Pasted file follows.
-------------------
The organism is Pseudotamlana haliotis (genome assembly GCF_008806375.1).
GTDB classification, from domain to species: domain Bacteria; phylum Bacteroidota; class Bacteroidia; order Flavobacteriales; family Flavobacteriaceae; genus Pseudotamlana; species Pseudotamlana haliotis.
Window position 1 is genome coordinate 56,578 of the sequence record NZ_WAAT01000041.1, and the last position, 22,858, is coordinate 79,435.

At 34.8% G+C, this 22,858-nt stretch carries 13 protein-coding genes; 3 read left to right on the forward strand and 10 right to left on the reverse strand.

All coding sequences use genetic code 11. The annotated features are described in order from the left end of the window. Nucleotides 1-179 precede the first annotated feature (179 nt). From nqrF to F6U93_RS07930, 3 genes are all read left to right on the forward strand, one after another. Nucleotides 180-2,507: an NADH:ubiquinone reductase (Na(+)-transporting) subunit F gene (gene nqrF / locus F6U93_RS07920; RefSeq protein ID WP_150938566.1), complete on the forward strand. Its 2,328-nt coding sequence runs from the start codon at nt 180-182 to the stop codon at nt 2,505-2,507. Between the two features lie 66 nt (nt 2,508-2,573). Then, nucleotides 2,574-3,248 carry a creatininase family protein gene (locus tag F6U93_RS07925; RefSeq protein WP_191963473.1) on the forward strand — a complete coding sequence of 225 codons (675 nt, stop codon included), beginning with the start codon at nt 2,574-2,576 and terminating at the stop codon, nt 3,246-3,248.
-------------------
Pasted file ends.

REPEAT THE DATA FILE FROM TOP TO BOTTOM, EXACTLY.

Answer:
The organism is Pseudotamlana haliotis (genome assembly GCF_008806375.1).
GTDB classification, from domain to species: domain Bacteria; phylum Bacteroidota; class Bacteroidia; order Flavobacteriales; family Flavobacteriaceae; genus Pseudotamlana; species Pseudotamlana haliotis.
Window position 1 is genome coordinate 56,578 of the sequence record NZ_WAAT01000041.1, and the last position, 22,858, is coordinate 79,435.

At 34.8% G+C, this 22,858-nt stretch carries 13 protein-coding genes; 3 read left to right on the forward strand and 10 right to left on the reverse strand.

All coding sequences use genetic code 11. The annotated features are described in order from the left end of the window. Nucleotides 1-179 precede the first annotated feature (179 nt). From nqrF to F6U93_RS07930, 3 genes are all read left to right on the forward strand, one after another. Nucleotides 180-2,507: an NADH:ubiquinone reductase (Na(+)-transporting) subunit F gene (gene nqrF / locus F6U93_RS07920; RefSeq protein ID WP_150938566.1), complete on the forward strand. Its 2,328-nt coding sequence runs from the start codon at nt 180-182 to the stop codon at nt 2,505-2,507. Between the two features lie 66 nt (nt 2,508-2,573). Then, nucleotides 2,574-3,248 carry a creatininase family protein gene (locus tag F6U93_RS07925; RefSeq protein WP_191963473.1) on the forward strand — a complete coding sequence of 225 codons (675 nt, stop codon included), beginning with the start codon at nt 2,574-2,576 and terminating at the stop codon, nt 3,246-3,248.